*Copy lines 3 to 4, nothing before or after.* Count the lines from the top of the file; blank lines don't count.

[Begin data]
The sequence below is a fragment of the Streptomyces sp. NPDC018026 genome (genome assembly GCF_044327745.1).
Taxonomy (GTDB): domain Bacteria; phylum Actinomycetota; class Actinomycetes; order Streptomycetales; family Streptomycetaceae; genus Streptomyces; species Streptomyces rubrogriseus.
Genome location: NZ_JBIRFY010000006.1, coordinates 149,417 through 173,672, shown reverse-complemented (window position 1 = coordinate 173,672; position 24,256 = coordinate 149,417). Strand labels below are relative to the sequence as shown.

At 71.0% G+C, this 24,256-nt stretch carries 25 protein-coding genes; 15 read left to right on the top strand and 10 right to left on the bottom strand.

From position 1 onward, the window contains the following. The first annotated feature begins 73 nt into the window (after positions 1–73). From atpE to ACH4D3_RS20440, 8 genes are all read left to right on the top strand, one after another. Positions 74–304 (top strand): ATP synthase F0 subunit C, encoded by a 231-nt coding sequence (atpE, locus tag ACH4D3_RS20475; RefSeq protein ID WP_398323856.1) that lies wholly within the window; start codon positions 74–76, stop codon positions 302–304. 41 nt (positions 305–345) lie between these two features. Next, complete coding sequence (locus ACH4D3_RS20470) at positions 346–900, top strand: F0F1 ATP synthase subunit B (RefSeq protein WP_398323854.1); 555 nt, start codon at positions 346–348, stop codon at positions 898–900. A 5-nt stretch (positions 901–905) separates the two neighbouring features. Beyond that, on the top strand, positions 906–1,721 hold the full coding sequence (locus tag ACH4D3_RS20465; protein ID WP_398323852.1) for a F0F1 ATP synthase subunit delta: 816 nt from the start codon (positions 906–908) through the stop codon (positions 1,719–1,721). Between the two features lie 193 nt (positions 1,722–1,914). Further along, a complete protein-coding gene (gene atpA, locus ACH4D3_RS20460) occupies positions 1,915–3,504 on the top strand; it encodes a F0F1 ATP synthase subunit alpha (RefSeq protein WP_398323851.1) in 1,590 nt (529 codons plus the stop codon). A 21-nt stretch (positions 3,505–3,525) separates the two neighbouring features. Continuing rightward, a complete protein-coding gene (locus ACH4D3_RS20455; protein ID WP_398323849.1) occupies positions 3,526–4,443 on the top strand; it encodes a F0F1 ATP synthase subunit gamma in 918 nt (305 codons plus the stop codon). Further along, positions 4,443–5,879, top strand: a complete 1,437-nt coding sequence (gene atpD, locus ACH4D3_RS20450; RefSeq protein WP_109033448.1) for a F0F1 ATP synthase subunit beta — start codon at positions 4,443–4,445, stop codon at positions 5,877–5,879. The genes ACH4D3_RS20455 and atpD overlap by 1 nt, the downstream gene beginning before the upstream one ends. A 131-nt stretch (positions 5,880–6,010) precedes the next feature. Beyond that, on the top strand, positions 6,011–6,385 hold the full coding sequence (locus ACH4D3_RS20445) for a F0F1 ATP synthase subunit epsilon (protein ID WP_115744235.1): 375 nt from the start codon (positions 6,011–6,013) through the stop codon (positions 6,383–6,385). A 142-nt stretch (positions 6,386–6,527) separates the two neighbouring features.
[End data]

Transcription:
Genome location: NZ_JBIRFY010000006.1, coordinates 149,417 through 173,672, shown reverse-complemented (window position 1 = coordinate 173,672; position 24,256 = coordinate 149,417). Strand labels below are relative to the sequence as shown.

At 71.0% G+C, this 24,256-nt stretch carries 25 protein-coding genes; 15 read left to right on the top strand and 10 right to left on the bottom strand.